But any peace agreement will be incomplete unless social movements and victims of the armed conflict are also at the table, says Berenice Celeita from the Colombian human rights organization NOMADESC.
NOMADESC - CUPE’s Global Justice project partner in Colombia, works to defend the rights of Colombian communities and trade unionists. They are an integral part of human rights defence work in the southwest of the country.
Celeita explained that the 50-year war in Colombia has left more than 350,000 dead – over 3,000 of them trade unionists – and displaced over six million from their communities. Colombia has the highest number of trade unionists killed in the world and the second highest number of displaced people in the world after Syria.
“Millions of poor farmers have been displaced from their land by large agricultural producers,” said Celeita. “Artisanal miners (also known as subsistence miners – they do not work for a mining company) as well as indigenous communities are forced from their land so that multinational companies can exploit natural resources,” she said. Over 70 per cent of land has been given in concessions to multinational companies that exploit resources and the environment.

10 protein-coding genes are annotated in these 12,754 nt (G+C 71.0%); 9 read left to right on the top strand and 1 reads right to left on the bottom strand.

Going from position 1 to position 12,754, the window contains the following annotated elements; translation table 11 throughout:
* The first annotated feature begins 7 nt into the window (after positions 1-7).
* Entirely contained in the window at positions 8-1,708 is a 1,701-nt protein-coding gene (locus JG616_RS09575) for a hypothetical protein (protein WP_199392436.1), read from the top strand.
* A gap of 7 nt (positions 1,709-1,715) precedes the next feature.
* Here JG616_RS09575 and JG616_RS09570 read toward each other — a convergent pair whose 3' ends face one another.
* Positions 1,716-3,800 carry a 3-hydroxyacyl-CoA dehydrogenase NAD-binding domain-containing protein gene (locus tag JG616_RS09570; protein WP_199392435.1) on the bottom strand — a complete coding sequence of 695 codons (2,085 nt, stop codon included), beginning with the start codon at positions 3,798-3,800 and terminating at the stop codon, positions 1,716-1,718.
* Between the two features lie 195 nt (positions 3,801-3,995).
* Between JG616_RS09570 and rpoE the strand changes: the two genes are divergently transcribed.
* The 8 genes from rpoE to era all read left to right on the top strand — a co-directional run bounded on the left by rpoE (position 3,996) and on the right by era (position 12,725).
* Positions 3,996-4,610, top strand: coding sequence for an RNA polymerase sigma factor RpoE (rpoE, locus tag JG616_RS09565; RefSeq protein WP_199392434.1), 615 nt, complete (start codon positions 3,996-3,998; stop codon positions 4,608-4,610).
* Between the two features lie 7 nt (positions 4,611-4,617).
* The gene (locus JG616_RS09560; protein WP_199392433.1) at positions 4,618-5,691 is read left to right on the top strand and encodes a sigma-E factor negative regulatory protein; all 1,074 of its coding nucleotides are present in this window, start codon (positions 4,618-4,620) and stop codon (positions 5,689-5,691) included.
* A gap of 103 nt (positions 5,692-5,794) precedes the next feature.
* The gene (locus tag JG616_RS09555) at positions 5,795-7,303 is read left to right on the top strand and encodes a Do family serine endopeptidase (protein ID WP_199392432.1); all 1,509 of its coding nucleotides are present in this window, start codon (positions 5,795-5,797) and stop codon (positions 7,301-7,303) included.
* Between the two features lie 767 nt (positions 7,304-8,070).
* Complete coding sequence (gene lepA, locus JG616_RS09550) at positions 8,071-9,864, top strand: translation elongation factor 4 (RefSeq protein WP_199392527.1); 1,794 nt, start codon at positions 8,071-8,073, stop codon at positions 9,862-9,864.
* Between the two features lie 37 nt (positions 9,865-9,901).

A lasting peace accord needs to address the social and economic inequality that is being entrenched by free trade agreements – such as the Canada-Colombia free trade agreement.
Celeita calls for the peace process to provide justice to the families of the victims of violence by prosecuting those responsible. The Colombian people want peace, but they want justice too.